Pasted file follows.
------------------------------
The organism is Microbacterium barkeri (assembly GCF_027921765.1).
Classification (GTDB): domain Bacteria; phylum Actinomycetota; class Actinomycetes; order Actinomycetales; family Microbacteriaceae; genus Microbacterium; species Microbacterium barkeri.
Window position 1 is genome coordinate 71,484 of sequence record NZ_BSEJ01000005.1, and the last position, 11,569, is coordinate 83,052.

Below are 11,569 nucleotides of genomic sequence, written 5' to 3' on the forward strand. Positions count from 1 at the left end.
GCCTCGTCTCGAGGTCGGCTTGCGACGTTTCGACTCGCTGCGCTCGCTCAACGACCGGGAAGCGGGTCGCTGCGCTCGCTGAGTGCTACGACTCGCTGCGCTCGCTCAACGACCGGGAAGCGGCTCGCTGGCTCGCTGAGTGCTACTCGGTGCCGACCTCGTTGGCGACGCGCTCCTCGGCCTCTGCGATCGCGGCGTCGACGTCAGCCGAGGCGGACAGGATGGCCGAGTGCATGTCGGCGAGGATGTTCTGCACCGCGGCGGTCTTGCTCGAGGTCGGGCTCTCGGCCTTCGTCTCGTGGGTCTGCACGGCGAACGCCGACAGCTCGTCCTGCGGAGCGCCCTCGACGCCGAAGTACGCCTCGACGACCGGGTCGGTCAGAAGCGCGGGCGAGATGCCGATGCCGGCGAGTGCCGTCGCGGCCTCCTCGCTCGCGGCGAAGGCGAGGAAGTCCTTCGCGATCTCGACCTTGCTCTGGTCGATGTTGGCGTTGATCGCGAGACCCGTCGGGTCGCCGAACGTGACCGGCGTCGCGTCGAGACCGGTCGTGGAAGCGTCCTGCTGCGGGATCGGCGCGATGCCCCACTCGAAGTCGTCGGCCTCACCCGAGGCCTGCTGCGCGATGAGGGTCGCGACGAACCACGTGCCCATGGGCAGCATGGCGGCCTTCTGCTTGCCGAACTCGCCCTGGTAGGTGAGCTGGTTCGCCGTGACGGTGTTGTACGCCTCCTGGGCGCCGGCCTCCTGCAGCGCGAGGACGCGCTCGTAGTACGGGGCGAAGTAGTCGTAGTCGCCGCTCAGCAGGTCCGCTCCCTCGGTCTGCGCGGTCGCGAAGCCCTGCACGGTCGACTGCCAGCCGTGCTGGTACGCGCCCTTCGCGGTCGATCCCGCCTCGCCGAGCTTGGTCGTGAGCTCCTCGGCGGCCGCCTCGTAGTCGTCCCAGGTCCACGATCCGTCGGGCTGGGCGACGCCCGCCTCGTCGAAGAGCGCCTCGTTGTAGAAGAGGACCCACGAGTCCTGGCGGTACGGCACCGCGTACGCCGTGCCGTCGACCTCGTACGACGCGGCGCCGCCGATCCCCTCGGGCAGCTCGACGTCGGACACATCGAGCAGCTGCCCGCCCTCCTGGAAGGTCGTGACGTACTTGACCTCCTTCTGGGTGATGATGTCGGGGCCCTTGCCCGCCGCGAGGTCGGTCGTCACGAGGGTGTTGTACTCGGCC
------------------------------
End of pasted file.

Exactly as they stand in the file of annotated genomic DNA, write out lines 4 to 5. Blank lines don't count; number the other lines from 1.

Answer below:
Below are 11,569 nucleotides of genomic sequence, written 5' to 3' on the forward strand. Positions count from 1 at the left end.
GCCTCGTCTCGAGGTCGGCTTGCGACGTTTCGACTCGCTGCGCTCGCTCAACGACCGGGAAGCGGGTCGCTGCGCTCGCTGAGTGCTACGACTCGCTGCGCTCGCTCAACGACCGGGAAGCGGCTCGCTGGCTCGCTGAGTGCTACTCGGTGCCGACCTCGTTGGCGACGCGCTCCTCGGCCTCTGCGATCGCGGCGTCGACGTCAGCCGAGGCGGACAGGATGGCCGAGTGCATGTCGGCGAGGATGTTCTGCACCGCGGCGGTCTTGCTCGAGGTCGGGCTCTCGGCCTTCGTCTCGTGGGTCTGCACGGCGAACGCCGACAGCTCGTCCTGCGGAGCGCCCTCGACGCCGAAGTACGCCTCGACGACCGGGTCGGTCAGAAGCGCGGGCGAGATGCCGATGCCGGCGAGTGCCGTCGCGGCCTCCTCGCTCGCGGCGAAGGCGAGGAAGTCCTTCGCGATCTCGACCTTGCTCTGGTCGATGTTGGCGTTGATCGCGAGACCCGTCGGGTCGCCGAACGTGACCGGCGTCGCGTCGAGACCGGTCGTGGAAGCGTCCTGCTGCGGGATCGGCGCGATGCCCCACTCGAAGTCGTCGGCCTCACCCGAGGCCTGCTGCGCGATGAGGGTCGCGACGAACCACGTGCCCATGGGCAGCATGGCGGCCTTCTGCTTGCCGAACTCGCCCTGGTAGGTGAGCTGGTTCGCCGTGACGGTGTTGTACGCCTCCTGGGCGCCGGCCTCCTGCAGCGCGAGGACGCGCTCGTAGTACGGGGCGAAGTAGTCGTAGTCGCCGCTCAGCAGGTCCGCTCCCTCGGTCTGCGCGGTCGCGAAGCCCTGCACGGTCGACTGCCAGCCGTGCTGGTACGCGCCCTTCGCGGTCGATCCCGCCTCGCCGAGCTTGGTCGTGAGCTCCTCGGCGGCCGCCTCGTAGTCGTCCCAGGTCCACGATCCGTCGGGCTGGGCGACGCCCGCCTCGTCGAAGAGCGCCTCGTTGTAGAAGAGGACCCACGAGTCCTGGCGGTACGGCACCGCGTACGCCGTGCCGTCGACCTCGTACGACGCGGCGCCGCCGATCCCCTCGGGCAGCTCGACGTCGGACACATCGAGCAGCTGCCCGCCCTCCTGGAAGGTCGTGACGTACTTGACCTCCTTCTGGGTGATGATGTCGGGGCCCTTGCCCGCCGCGAGGTCGGTCGTCACGAGGGTGTTGTACTCGGCC